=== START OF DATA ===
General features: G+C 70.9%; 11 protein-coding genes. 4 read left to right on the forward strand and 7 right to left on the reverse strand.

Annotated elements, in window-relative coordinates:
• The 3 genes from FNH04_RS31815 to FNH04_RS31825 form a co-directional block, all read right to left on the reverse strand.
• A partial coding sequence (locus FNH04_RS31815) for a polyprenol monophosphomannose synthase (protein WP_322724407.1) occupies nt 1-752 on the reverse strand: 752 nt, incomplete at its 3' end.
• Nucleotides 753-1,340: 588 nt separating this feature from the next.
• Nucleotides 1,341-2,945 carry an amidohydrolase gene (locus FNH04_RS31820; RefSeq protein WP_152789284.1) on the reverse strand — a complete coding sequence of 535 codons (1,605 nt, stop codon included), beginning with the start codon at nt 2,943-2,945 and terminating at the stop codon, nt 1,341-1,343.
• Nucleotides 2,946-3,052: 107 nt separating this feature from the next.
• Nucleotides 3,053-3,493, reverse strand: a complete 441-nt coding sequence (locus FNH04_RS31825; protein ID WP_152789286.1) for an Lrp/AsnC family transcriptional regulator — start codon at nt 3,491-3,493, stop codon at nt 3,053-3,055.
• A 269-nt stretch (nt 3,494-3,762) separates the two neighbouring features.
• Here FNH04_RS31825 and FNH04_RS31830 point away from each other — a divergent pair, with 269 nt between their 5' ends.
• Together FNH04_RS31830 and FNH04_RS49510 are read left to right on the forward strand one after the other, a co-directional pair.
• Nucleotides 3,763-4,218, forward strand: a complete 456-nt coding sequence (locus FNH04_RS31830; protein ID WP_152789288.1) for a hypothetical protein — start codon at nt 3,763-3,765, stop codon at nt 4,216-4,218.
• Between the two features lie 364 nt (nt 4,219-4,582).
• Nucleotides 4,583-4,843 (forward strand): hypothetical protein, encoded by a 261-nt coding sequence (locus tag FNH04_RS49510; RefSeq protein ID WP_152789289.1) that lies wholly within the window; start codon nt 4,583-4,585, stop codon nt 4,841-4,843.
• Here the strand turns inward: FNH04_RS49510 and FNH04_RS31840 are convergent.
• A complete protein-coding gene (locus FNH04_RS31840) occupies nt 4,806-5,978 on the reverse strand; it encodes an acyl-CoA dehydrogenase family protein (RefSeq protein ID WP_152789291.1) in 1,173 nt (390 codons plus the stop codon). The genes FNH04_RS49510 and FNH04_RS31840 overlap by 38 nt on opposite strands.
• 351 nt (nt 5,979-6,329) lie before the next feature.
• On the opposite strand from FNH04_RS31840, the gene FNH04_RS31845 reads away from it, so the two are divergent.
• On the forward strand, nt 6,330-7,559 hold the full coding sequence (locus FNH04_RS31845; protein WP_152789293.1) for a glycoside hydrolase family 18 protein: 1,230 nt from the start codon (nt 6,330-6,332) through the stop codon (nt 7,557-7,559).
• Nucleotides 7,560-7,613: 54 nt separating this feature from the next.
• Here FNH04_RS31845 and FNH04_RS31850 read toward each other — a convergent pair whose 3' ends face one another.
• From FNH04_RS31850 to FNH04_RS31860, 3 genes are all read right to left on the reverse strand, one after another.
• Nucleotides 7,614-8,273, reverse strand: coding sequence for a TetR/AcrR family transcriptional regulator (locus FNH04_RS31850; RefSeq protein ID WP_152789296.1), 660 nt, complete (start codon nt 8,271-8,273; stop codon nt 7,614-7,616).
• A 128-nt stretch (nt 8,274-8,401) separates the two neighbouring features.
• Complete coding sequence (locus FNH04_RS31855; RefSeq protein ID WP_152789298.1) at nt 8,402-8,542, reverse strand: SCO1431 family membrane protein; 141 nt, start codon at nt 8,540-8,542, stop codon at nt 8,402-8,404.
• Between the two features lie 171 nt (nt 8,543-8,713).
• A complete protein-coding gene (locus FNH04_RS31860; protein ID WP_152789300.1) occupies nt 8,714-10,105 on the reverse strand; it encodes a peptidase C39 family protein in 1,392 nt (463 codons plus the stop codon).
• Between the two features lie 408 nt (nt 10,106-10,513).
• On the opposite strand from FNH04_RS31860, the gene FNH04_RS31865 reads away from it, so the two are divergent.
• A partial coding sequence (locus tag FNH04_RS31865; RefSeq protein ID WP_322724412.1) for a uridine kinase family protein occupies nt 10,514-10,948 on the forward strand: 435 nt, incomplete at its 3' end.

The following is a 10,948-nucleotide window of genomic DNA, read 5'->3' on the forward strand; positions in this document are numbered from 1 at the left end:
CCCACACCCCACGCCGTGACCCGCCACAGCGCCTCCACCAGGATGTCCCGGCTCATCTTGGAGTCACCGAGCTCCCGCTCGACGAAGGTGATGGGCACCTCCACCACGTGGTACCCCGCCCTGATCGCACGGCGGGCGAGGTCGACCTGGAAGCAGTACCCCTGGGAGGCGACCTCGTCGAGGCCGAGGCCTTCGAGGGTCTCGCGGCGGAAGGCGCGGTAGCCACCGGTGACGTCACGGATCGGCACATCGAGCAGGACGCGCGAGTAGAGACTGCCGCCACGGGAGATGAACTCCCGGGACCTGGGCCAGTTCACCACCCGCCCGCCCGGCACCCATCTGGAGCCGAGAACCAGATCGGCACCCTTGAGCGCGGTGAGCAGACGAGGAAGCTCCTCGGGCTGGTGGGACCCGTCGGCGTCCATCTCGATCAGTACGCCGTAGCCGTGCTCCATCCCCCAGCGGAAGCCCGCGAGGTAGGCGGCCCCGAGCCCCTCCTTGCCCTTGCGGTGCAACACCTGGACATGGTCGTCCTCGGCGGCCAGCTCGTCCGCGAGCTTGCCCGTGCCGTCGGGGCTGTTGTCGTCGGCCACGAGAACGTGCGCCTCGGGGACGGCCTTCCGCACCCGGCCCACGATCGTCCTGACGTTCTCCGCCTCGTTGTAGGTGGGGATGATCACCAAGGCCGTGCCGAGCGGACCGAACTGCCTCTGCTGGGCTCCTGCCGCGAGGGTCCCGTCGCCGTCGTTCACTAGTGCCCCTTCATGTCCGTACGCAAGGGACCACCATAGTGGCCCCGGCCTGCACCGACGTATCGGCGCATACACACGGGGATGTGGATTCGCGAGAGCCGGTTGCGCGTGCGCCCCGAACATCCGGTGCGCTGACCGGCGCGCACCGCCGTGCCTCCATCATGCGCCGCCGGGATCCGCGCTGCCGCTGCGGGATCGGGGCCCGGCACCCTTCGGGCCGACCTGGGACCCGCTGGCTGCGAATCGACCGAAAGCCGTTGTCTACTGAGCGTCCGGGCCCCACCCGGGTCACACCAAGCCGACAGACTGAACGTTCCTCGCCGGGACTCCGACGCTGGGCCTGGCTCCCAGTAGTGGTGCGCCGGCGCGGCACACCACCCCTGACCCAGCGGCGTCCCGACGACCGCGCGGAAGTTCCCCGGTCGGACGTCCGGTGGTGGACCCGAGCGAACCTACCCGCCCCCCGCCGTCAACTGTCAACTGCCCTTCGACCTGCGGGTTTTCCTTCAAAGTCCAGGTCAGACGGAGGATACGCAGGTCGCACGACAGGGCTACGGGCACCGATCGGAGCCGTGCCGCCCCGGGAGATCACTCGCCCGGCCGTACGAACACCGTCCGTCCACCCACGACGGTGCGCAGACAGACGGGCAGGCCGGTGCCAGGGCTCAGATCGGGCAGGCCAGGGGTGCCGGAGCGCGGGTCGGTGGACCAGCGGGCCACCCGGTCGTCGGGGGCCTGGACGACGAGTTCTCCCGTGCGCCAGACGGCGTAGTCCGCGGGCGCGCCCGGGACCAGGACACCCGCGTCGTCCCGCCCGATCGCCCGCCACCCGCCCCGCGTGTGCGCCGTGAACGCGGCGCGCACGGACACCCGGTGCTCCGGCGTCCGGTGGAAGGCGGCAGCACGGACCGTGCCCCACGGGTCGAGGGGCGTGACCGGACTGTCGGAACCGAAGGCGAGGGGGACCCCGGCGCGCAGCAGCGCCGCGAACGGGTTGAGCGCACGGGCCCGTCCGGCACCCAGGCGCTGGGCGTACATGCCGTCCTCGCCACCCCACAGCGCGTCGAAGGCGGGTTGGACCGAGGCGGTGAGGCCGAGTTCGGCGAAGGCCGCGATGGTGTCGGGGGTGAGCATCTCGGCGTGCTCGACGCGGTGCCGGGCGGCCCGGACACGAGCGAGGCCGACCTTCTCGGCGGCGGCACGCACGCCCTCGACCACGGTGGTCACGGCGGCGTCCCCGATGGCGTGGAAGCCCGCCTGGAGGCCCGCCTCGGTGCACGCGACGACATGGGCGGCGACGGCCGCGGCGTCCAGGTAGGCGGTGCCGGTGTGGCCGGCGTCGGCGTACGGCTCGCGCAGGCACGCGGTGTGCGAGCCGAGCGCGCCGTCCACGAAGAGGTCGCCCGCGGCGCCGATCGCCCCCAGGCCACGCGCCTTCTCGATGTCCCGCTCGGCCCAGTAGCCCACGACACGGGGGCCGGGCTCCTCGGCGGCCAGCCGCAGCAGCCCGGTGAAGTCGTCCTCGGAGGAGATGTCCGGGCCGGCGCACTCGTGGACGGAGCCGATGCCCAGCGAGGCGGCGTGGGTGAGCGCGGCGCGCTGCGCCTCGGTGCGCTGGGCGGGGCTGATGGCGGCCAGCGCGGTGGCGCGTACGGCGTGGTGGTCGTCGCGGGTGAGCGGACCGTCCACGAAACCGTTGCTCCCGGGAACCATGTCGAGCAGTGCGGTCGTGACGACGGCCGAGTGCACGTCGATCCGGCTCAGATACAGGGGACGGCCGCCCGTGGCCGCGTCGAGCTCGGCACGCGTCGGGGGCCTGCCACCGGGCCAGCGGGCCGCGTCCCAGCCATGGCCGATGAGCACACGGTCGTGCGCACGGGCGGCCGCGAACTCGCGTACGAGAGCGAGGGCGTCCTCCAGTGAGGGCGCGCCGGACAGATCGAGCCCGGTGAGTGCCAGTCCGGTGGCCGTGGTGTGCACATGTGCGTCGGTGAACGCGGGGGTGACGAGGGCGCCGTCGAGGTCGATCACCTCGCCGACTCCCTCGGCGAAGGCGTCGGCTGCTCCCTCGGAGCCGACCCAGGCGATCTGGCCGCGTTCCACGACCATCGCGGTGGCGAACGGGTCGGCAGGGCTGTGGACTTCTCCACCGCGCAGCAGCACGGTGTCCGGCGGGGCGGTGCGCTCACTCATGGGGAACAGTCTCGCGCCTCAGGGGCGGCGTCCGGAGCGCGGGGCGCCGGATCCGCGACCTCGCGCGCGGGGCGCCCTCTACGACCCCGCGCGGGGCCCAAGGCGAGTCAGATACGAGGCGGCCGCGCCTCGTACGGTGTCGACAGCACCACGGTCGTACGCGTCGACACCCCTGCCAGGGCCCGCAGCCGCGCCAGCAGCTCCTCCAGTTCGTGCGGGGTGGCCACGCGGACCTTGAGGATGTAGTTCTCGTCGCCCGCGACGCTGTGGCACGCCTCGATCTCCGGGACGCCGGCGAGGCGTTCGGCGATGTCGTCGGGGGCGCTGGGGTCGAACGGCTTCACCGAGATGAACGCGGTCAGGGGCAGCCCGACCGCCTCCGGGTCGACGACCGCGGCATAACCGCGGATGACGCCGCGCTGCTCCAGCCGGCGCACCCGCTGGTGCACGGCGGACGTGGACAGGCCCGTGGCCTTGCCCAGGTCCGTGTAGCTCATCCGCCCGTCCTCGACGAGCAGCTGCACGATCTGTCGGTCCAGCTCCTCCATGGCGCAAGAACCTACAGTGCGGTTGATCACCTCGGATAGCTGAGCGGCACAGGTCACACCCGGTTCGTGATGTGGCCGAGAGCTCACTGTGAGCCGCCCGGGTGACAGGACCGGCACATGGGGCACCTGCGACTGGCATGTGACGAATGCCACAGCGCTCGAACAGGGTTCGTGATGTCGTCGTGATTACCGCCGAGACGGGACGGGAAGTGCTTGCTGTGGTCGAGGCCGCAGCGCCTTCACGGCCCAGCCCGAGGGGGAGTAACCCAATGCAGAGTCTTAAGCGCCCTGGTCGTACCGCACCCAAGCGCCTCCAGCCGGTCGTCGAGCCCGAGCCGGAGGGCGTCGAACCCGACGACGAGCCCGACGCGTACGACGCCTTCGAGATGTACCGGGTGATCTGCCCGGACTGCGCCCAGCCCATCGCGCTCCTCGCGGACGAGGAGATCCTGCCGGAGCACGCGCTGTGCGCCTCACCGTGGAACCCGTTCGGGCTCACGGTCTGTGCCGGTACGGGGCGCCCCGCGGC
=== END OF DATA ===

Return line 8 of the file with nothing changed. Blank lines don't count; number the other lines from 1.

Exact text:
• Nucleotides 3,053-3,493, reverse strand: a complete 441-nt coding sequence (locus FNH04_RS31825; protein ID WP_152789286.1) for an Lrp/AsnC family transcriptional regulator — start codon at nt 3,491-3,493, stop codon at nt 3,053-3,055.